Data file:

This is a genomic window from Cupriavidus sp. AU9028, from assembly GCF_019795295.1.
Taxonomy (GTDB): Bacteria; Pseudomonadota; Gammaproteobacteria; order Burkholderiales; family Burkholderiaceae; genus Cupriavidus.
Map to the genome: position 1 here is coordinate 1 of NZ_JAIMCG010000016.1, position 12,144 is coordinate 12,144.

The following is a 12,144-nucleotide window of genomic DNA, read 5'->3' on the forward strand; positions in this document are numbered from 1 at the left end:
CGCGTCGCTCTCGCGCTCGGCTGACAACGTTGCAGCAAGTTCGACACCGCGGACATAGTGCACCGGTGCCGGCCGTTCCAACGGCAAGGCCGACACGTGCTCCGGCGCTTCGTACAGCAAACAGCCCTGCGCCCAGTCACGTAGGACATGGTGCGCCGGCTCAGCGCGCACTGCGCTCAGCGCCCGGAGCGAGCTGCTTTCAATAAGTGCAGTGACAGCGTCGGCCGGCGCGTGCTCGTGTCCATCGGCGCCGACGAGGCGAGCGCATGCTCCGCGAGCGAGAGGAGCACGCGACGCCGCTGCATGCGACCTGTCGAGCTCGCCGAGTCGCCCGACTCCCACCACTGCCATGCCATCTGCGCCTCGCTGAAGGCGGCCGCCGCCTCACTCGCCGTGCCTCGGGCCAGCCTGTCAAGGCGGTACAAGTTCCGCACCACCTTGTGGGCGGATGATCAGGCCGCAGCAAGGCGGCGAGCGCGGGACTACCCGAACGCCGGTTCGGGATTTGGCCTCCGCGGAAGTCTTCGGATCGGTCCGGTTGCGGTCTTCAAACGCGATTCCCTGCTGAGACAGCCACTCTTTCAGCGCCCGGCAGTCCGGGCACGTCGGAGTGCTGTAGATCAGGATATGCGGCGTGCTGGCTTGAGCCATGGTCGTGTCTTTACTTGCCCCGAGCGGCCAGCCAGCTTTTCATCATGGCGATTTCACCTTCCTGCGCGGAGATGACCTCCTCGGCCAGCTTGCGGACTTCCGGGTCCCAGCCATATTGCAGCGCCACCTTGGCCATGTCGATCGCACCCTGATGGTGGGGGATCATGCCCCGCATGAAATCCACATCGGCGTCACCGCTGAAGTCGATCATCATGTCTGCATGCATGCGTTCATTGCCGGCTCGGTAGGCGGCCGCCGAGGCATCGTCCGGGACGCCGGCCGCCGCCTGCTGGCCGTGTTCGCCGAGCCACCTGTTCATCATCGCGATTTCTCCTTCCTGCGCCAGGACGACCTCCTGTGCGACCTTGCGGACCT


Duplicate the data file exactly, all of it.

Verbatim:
This is a genomic window from Cupriavidus sp. AU9028, from assembly GCF_019795295.1.
Taxonomy (GTDB): Bacteria; Pseudomonadota; Gammaproteobacteria; order Burkholderiales; family Burkholderiaceae; genus Cupriavidus.
Map to the genome: position 1 here is coordinate 1 of NZ_JAIMCG010000016.1, position 12,144 is coordinate 12,144.

The following is a 12,144-nucleotide window of genomic DNA, read 5'->3' on the forward strand; positions in this document are numbered from 1 at the left end:
CGCGTCGCTCTCGCGCTCGGCTGACAACGTTGCAGCAAGTTCGACACCGCGGACATAGTGCACCGGTGCCGGCCGTTCCAACGGCAAGGCCGACACGTGCTCCGGCGCTTCGTACAGCAAACAGCCCTGCGCCCAGTCACGTAGGACATGGTGCGCCGGCTCAGCGCGCACTGCGCTCAGCGCCCGGAGCGAGCTGCTTTCAATAAGTGCAGTGACAGCGTCGGCCGGCGCGTGCTCGTGTCCATCGGCGCCGACGAGGCGAGCGCATGCTCCGCGAGCGAGAGGAGCACGCGACGCCGCTGCATGCGACCTGTCGAGCTCGCCGAGTCGCCCGACTCCCACCACTGCCATGCCATCTGCGCCTCGCTGAAGGCGGCCGCCGCCTCACTCGCCGTGCCTCGGGCCAGCCTGTCAAGGCGGTACAAGTTCCGCACCACCTTGTGGGCGGATGATCAGGCCGCAGCAAGGCGGCGAGCGCGGGACTACCCGAACGCCGGTTCGGGATTTGGCCTCCGCGGAAGTCTTCGGATCGGTCCGGTTGCGGTCTTCAAACGCGATTCCCTGCTGAGACAGCCACTCTTTCAGCGCCCGGCAGTCCGGGCACGTCGGAGTGCTGTAGATCAGGATATGCGGCGTGCTGGCTTGAGCCATGGTCGTGTCTTTACTTGCCCCGAGCGGCCAGCCAGCTTTTCATCATGGCGATTTCACCTTCCTGCGCGGAGATGACCTCCTCGGCCAGCTTGCGGACTTCCGGGTCCCAGCCATATTGCAGCGCCACCTTGGCCATGTCGATCGCACCCTGATGGTGGGGGATCATGCCCCGCATGAAATCCACATCGGCGTCACCGCTGAAGTCGATCATCATGTCTGCATGCATGCGTTCATTGCCGGCTCGGTAGGCGGCCGCCGAGGCATCGTCCGGGACGCCGGCCGCCGCCTGCTGGCCGTGTTCGCCGAGCCACCTGTTCATCATCGCGATTTCTCCTTCCTGCGCCAGGACGACCTCCTGTGCGACCTTGCGGACCT